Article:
The Accidental President: Harry S. Truman and the Four Months That Changed the World by A.J. Baime
My rating: 5 of 5 stars
The tale of the rise of Harry Truman is a uniquely American fable, and wouldn't be believable had it been written as fiction and not come to pass.
Truman's ascent from mediocrity to the role of the most powerful man in the free world is Arthurian in its serendipitous momentum. He was a middle-aged, broke businessman thrust into a lowly county office as a political pawn of a corrupt businessman.
That led to his being hand-picked as a patsy placeholder to run for Senate, where he caught the eye of party power players who maneuvered him into position as an afterthought vice president to FDR. After his sudden passing, Truman found himself in the driver's seat of America's World War II apparatus, which eventually tasked him with the impossible A-bomb decision that would forever define his legacy and set the course for the free world.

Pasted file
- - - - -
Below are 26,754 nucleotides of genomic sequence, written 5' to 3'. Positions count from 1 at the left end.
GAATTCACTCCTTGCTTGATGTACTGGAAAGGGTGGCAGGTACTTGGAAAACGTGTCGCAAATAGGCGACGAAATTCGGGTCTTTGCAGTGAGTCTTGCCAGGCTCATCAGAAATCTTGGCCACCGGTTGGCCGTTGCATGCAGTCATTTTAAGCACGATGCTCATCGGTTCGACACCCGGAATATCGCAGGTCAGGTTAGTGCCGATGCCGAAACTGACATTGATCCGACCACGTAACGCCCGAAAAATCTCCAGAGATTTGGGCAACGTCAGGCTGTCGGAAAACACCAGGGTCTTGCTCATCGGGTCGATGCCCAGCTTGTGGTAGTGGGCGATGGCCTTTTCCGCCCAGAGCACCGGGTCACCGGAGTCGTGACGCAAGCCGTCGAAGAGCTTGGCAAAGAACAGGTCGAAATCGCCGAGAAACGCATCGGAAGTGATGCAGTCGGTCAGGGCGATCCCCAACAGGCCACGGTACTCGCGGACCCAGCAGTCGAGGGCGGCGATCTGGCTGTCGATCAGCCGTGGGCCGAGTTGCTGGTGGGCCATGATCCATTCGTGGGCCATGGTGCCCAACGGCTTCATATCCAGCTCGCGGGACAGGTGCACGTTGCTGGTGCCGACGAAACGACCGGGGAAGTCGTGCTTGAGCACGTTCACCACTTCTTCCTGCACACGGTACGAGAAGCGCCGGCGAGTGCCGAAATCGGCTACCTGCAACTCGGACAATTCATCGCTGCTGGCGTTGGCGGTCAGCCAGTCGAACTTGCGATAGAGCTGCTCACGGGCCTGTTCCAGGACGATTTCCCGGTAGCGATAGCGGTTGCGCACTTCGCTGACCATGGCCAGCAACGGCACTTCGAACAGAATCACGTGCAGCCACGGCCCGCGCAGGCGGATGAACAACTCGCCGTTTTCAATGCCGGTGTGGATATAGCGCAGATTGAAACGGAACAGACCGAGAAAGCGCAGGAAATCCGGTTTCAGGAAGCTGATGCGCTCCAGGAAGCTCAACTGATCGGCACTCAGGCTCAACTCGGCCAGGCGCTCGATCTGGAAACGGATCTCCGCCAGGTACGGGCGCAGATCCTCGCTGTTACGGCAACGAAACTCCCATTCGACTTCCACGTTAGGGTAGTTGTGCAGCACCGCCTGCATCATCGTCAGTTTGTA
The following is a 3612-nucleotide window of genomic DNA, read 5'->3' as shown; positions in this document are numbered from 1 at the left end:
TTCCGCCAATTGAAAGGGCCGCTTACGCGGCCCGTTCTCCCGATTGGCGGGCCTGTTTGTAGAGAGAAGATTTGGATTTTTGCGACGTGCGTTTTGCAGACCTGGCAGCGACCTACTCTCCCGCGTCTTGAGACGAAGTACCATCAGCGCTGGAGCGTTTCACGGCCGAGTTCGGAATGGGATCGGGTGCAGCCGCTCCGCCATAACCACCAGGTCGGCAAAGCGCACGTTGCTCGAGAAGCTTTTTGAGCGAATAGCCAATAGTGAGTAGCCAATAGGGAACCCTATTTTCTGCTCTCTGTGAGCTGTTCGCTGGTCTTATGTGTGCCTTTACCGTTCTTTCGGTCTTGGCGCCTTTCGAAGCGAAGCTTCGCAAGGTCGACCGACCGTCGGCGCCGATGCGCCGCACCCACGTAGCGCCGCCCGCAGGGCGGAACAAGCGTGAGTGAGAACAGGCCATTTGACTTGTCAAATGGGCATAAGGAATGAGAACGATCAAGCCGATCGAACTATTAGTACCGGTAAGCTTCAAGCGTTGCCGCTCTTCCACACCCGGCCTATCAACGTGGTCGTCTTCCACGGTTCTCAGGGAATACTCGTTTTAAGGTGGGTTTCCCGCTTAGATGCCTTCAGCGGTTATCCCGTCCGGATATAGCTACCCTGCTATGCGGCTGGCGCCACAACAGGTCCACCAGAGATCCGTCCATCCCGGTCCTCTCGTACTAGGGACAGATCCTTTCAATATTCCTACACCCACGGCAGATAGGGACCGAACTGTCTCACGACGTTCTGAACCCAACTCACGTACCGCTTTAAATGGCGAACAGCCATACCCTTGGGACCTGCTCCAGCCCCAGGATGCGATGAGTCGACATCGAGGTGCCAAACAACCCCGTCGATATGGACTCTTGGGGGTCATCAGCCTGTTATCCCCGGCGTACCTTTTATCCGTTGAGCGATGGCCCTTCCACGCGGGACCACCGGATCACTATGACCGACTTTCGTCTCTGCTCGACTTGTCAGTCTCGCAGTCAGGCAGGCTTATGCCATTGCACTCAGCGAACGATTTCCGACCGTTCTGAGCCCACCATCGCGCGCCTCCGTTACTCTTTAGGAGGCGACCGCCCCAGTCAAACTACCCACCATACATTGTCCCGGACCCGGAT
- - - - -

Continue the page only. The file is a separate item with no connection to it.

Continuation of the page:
A.J. Baime tells Truman's story with a Dickensian spirit, making the reader feel as though they're breathlessly tagging along on an impossibly lucky journey through history.
Along the way, Truman shines as a saintly figure who maintains his relatability through self-deprecation. His calm confidence owes to his moral fortitude rather than any airs of greatness.
Tony Messano's narration in the Audible version strikes the appropriate tone, delivering a relentlessly upbeat and energetic take on the prose.
The book is a shining lesson of the pitfalls of elitism, and the trouble with underestimating someone perceived as common and unexceptional. What a world we live in, that a man like Harry Truman could start from the bottom and ascend to the most dizzying heights. And what a blessing for the Western world it was that he managed to handle the heady burdens which such collected wisdom and grace.
Publisher provided review copy.
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